The Scottish route to independence is more complicated than the SNP would have you believeby Robert Hazell / July 26, 2008 / Leave a comment
Alex Salmond’s plan is to hold a referendum on Scottish independence soon after 2010, when the Conservatives have won the general election but with (probably) only five seats in Scotland. The Scottish backlash could propel the vote to independence. The media assume that if the Scots were to vote yes, Scotland would automatically become independent. But this would be only the beginning of the process. There are five stepping stones on the road to independence, any of which could become a roadblock. Salmond needs to negotiate each one successfully before Scotland can go it alone.
The first is that a referendum cannot be held without the approval of the Scottish parliament. At present there are 50 members of the parliament in favour of independence (47 SNP, plus two Scottish Greens, plus the independent Margo Macdonald). Against, there are 79 members of the three unionist parties: Labour, Conservative and Liberal Democrats. If these parties vote against a bill, no referendum can be held. But following Wendy Alexander’s call in May to “bring it on,” it will be more difficult for Labour to oppose the referendum bill. Her outburst suggests that Labour is now willing to knock open the first gate for the SNP.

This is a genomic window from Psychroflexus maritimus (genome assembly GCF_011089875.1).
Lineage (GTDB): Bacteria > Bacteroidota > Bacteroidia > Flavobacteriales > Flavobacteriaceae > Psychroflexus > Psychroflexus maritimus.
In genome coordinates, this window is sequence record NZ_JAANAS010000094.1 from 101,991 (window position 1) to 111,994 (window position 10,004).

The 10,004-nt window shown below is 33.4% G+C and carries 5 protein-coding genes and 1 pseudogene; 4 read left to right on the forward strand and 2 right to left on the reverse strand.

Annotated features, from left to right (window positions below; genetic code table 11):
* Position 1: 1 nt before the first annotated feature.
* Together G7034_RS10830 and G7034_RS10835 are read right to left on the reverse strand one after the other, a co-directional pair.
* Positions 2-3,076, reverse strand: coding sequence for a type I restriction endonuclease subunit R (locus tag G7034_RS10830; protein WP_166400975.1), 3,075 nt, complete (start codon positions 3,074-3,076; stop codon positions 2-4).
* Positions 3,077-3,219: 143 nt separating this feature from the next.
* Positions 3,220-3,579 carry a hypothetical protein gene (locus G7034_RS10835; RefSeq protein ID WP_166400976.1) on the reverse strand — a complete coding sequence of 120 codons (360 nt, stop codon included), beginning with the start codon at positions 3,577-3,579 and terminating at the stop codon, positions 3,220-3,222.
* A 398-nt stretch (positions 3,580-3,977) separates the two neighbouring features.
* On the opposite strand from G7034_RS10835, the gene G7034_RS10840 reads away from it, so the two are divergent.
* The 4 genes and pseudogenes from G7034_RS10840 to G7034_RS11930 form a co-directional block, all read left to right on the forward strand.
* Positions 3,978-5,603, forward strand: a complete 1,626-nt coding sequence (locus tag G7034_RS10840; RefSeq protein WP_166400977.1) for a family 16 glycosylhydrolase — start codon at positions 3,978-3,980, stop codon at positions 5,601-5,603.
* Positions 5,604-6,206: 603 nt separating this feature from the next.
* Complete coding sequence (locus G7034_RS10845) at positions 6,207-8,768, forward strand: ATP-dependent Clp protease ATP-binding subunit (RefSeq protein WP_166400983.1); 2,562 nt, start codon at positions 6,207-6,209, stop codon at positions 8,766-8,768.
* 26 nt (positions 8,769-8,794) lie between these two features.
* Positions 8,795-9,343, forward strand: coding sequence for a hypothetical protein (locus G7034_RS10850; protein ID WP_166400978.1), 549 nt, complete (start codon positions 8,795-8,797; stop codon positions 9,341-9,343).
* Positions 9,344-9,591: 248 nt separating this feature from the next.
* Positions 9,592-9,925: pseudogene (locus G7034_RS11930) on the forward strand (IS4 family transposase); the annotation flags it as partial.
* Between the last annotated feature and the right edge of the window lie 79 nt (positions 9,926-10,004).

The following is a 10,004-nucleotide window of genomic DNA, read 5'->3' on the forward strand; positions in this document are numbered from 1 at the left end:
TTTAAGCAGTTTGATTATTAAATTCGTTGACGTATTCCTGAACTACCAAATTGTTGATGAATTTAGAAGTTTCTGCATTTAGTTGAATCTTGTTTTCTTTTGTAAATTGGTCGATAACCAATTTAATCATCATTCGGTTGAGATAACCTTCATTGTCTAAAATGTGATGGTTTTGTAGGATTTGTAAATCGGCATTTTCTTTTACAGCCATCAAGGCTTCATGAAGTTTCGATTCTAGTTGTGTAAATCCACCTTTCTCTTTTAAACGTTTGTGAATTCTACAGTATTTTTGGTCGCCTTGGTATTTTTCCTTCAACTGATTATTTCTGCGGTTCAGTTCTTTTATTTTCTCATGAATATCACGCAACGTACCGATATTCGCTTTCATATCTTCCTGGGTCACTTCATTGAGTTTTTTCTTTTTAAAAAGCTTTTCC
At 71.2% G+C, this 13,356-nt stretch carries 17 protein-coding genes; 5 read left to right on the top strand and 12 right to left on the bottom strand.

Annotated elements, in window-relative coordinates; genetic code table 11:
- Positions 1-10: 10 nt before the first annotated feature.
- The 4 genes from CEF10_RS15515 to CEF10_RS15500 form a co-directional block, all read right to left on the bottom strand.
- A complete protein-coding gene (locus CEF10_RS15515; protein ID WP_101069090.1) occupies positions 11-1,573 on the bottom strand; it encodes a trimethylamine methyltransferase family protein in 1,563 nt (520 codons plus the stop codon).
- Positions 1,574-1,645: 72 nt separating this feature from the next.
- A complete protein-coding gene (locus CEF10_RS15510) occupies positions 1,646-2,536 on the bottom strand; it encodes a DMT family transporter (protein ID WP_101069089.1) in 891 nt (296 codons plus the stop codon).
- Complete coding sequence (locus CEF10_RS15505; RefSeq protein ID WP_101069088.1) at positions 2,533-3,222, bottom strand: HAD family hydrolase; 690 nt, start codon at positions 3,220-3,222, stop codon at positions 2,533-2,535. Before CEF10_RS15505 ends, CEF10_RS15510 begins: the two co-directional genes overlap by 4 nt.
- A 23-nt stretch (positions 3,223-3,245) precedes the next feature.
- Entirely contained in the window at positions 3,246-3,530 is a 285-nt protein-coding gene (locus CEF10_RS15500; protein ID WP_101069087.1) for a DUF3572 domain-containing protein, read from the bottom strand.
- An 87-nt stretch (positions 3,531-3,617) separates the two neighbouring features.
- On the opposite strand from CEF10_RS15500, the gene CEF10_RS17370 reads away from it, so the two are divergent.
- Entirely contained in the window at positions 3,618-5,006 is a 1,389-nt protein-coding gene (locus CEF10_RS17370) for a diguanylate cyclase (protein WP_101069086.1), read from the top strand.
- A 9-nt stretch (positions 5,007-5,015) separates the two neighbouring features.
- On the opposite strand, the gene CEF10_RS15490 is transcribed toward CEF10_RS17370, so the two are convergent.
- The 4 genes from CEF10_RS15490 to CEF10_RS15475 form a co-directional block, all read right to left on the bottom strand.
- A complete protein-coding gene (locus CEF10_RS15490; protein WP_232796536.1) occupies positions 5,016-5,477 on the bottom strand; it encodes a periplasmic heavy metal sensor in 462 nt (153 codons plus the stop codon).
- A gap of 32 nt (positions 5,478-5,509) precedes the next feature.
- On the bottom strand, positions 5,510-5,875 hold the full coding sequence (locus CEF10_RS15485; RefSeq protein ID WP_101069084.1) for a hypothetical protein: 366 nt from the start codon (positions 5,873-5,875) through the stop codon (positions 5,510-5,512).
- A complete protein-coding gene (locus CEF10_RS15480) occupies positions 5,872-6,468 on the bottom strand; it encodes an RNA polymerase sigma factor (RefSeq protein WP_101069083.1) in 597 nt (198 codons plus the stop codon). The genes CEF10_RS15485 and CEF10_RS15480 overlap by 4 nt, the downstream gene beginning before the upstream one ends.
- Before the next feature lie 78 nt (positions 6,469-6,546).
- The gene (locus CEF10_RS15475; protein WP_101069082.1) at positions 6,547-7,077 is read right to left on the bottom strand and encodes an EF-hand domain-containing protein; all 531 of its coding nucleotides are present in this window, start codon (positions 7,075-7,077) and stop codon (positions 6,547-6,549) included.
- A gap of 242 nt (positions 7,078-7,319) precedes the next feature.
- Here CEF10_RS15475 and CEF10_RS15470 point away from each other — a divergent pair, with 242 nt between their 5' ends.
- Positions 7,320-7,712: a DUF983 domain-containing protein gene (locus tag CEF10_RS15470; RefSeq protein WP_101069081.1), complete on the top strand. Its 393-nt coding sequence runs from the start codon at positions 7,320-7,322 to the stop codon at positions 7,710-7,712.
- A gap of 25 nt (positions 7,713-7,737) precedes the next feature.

The second hurdle is the referendum itself. Opinion polls over the last ten years have consistently shown Scottish support for independence remaining at around 25 to 30 per cent. Even if those figures improve with a Tory government in London, what people say in polls and what they do when faced with a ballot paper are two different things. The 2004 referendum on regional government in northeast England provided dramatic evidence of this.
Third, the referendum proposed by the SNP would simply authorise the Scottish government to start negotiations with the British government about the terms of independence. Some of these may be deeply unwelcome. The Scots would no longer receive transfers from the British taxpayer, which currently enable them to enjoy levels of per capita public expenditure some 20 per cent higher than in England. And then there is the EU. Although the position is not certain under international and EU law, the better view is that in the event of Scottish independence, the rest of Britain would be deemed the successor state which would remain in membership, and Scotland would have to reapply.
The SNP disputes this. Its white paper “Choosing Scotland’s Future” maintains that…